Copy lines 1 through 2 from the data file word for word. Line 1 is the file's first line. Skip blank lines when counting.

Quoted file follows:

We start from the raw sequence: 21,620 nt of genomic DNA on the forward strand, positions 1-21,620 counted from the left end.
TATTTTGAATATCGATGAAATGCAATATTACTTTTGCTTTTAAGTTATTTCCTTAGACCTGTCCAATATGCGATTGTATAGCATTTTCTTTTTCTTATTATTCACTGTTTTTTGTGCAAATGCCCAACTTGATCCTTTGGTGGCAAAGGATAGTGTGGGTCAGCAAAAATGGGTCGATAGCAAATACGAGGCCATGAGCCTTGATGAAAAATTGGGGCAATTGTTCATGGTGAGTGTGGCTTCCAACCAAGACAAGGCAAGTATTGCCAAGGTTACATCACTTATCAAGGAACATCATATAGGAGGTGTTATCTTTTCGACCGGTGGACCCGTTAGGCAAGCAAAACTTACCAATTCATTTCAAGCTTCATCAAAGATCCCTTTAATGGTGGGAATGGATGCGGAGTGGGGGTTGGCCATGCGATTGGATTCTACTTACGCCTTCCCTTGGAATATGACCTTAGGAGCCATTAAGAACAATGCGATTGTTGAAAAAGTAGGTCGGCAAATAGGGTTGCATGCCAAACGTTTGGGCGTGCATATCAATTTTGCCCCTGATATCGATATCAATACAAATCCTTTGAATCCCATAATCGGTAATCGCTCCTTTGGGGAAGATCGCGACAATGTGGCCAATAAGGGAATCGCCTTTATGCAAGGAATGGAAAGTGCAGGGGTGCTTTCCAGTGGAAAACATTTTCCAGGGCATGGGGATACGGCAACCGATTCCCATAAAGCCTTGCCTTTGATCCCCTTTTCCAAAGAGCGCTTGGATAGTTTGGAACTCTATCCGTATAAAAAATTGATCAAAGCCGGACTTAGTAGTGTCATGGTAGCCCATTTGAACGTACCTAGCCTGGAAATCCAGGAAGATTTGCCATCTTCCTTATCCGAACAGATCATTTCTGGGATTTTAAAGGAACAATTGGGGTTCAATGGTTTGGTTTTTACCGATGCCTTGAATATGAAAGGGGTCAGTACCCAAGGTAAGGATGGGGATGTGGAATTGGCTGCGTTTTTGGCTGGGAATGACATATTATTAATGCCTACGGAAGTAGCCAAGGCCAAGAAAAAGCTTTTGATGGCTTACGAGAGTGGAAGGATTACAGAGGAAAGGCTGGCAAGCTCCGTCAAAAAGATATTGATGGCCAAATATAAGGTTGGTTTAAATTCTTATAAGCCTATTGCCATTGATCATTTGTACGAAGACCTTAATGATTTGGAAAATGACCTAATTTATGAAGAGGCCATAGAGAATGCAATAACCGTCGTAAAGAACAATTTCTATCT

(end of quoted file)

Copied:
We start from the raw sequence: 21,620 nt of genomic DNA on the forward strand, positions 1-21,620 counted from the left end.
TATTTTGAATATCGATGAAATGCAATATTACTTTTGCTTTTAAGTTATTTCCTTAGACCTGTCCAATATGCGATTGTATAGCATTTTCTTTTTCTTATTATTCACTGTTTTTTGTGCAAATGCCCAACTTGATCCTTTGGTGGCAAAGGATAGTGTGGGTCAGCAAAAATGGGTCGATAGCAAATACGAGGCCATGAGCCTTGATGAAAAATTGGGGCAATTGTTCATGGTGAGTGTGGCTTCCAACCAAGACAAGGCAAGTATTGCCAAGGTTACATCACTTATCAAGGAACATCATATAGGAGGTGTTATCTTTTCGACCGGTGGACCCGTTAGGCAAGCAAAACTTACCAATTCATTTCAAGCTTCATCAAAGATCCCTTTAATGGTGGGAATGGATGCGGAGTGGGGGTTGGCCATGCGATTGGATTCTACTTACGCCTTCCCTTGGAATATGACCTTAGGAGCCATTAAGAACAATGCGATTGTTGAAAAAGTAGGTCGGCAAATAGGGTTGCATGCCAAACGTTTGGGCGTGCATATCAATTTTGCCCCTGATATCGATATCAATACAAATCCTTTGAATCCCATAATCGGTAATCGCTCCTTTGGGGAAGATCGCGACAATGTGGCCAATAAGGGAATCGCCTTTATGCAAGGAATGGAAAGTGCAGGGGTGCTTTCCAGTGGAAAACATTTTCCAGGGCATGGGGATACGGCAACCGATTCCCATAAAGCCTTGCCTTTGATCCCCTTTTCCAAAGAGCGCTTGGATAGTTTGGAACTCTATCCGTATAAAAAATTGATCAAAGCCGGACTTAGTAGTGTCATGGTAGCCCATTTGAACGTACCTAGCCTGGAAATCCAGGAAGATTTGCCATCTTCCTTATCCGAACAGATCATTTCTGGGATTTTAAAGGAACAATTGGGGTTCAATGGTTTGGTTTTTACCGATGCCTTGAATATGAAAGGGGTCAGTACCCAAGGTAAGGATGGGGATGTGGAATTGGCTGCGTTTTTGGCTGGGAATGACATATTATTAATGCCTACGGAAGTAGCCAAGGCCAAGAAAAAGCTTTTGATGGCTTACGAGAGTGGAAGGATTACAGAGGAAAGGCTGGCAAGCTCCGTCAAAAAGATATTGATGGCCAAATATAAGGTTGGTTTAAATTCTTATAAGCCTATTGCCATTGATCATTTGTACGAAGACCTTAATGATTTGGAAAATGACCTAATTTATGAAGAGGCCATAGAGAATGCAATAACCGTCGTAAAGAACAATTTCTATCT